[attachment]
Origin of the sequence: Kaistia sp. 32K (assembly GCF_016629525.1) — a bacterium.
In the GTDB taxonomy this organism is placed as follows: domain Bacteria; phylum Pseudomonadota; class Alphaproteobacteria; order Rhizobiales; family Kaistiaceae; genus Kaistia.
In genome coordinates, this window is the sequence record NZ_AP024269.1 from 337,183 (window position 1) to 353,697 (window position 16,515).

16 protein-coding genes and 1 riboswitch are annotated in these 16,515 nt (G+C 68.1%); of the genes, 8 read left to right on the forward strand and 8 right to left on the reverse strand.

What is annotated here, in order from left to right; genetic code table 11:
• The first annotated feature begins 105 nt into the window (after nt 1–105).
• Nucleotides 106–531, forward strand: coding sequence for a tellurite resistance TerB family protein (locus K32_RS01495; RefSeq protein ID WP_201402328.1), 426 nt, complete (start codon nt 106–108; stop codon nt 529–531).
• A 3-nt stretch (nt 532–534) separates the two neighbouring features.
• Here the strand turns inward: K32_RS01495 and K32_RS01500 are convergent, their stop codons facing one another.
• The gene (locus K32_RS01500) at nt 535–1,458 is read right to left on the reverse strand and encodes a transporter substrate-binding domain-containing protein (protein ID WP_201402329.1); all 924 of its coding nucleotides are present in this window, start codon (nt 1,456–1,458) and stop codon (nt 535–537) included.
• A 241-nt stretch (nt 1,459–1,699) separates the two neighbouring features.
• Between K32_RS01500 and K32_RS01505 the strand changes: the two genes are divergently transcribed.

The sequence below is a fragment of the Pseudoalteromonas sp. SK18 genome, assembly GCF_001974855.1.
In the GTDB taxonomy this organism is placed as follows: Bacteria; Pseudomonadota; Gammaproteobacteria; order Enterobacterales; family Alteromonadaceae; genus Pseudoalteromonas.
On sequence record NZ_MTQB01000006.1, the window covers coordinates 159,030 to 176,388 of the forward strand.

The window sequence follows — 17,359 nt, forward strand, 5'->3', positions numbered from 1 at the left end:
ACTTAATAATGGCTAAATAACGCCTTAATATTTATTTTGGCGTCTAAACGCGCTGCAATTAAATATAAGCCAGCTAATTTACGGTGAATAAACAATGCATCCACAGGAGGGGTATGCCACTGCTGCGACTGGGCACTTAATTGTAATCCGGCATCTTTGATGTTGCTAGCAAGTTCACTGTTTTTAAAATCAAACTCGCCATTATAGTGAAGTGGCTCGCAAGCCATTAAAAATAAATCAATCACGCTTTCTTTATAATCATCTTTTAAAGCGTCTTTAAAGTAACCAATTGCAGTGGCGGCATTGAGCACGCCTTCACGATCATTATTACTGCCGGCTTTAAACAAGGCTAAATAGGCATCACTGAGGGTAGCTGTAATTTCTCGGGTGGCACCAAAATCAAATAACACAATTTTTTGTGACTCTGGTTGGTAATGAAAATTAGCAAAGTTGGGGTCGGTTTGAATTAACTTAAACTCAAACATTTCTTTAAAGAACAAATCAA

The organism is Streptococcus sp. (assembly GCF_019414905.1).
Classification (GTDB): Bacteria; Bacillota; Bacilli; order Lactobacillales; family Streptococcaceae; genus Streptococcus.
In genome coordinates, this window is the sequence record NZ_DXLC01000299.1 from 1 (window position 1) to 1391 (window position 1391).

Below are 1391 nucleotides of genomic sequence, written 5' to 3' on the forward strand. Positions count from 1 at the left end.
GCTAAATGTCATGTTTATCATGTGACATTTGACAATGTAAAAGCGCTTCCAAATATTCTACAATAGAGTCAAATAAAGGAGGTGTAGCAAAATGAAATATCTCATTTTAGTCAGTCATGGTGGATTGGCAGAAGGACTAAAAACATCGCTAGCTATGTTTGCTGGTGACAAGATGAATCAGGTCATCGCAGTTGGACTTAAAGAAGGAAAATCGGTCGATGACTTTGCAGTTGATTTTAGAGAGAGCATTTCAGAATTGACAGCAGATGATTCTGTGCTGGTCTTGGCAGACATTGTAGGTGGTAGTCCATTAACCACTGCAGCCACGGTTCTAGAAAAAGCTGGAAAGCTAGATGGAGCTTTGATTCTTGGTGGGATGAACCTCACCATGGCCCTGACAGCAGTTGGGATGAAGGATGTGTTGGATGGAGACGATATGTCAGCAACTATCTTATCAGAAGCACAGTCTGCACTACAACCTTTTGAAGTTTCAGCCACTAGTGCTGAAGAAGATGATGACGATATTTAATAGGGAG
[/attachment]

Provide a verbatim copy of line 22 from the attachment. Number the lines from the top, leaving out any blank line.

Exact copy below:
GCTAAATGTCATGTTTATCATGTGACATTTGACAATGTAAAAGCGCTTCCAAATATTCTACAATAGAGTCAAATAAAGGAGGTGTAGCAAAATGAAATATCTCATTTTAGTCAGTCATGGTGGATTGGCAGAAGGACTAAAAACATCGCTAGCTATGTTTGCTGGTGACAAGATGAATCAGGTCATCGCAGTTGGACTTAAAGAAGGAAAATCGGTCGATGACTTTGCAGTTGATTTTAGAGAGAGCATTTCAGAATTGACAGCAGATGATTCTGTGCTGGTCTTGGCAGACATTGTAGGTGGTAGTCCATTAACCACTGCAGCCACGGTTCTAGAAAAAGCTGGAAAGCTAGATGGAGCTTTGATTCTTGGTGGGATGAACCTCACCATGGCCCTGACAGCAGTTGGGATGAAGGATGTGTTGGATGGAGACGATATGTCAGCAACTATCTTATCAGAAGCACAGTCTGCACTACAACCTTTTGAAGTTTCAGCCACTAGTGCTGAAGAAGATGATGACGATATTTAATAGGGAG